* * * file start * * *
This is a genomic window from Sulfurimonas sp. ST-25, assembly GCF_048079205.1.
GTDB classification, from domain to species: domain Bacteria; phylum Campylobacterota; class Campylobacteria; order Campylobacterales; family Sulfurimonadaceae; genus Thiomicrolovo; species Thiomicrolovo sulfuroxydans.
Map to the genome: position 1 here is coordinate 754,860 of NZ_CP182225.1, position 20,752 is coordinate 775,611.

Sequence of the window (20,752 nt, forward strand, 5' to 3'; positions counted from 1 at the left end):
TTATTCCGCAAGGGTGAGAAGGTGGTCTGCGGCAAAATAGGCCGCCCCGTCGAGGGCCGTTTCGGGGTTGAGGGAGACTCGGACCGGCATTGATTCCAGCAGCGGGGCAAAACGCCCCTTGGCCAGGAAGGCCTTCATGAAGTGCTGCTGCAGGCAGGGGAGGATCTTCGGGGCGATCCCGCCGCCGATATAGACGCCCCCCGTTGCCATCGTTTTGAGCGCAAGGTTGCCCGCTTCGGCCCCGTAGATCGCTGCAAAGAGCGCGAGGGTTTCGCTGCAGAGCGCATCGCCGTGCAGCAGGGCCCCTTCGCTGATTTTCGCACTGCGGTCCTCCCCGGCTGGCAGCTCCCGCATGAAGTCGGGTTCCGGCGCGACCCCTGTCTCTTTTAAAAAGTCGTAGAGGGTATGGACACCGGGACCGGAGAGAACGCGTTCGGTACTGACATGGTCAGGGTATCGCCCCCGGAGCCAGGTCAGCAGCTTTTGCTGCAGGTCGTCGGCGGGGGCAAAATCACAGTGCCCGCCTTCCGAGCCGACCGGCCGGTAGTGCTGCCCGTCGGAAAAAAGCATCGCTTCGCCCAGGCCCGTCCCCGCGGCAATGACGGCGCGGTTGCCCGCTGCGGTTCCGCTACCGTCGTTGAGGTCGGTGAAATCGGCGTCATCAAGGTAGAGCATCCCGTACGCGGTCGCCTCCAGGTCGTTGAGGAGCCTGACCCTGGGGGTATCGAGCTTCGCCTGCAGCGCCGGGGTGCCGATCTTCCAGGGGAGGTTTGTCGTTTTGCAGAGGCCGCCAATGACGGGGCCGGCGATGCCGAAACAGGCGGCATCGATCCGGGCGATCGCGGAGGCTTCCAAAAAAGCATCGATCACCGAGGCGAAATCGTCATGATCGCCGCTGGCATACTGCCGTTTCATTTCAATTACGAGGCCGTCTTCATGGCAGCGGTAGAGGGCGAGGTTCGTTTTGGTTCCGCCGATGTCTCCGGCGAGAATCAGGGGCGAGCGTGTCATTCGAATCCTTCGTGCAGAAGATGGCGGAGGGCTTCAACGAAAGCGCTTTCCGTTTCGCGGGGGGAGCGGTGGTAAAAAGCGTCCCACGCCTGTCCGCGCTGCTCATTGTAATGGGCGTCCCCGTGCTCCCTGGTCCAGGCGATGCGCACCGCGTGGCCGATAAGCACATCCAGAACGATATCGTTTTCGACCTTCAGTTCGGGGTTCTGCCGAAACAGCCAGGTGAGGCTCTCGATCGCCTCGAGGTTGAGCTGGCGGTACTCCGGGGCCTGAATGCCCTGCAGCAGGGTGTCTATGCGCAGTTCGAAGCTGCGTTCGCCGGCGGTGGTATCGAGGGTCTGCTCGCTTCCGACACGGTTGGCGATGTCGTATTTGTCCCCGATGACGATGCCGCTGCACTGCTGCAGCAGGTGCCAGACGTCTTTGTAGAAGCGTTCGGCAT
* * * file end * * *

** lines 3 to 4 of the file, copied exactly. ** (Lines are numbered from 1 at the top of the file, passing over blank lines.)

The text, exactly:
Map to the genome: position 1 here is coordinate 754,860 of NZ_CP182225.1, position 20,752 is coordinate 775,611.

Sequence of the window (20,752 nt, forward strand, 5' to 3'; positions counted from 1 at the left end):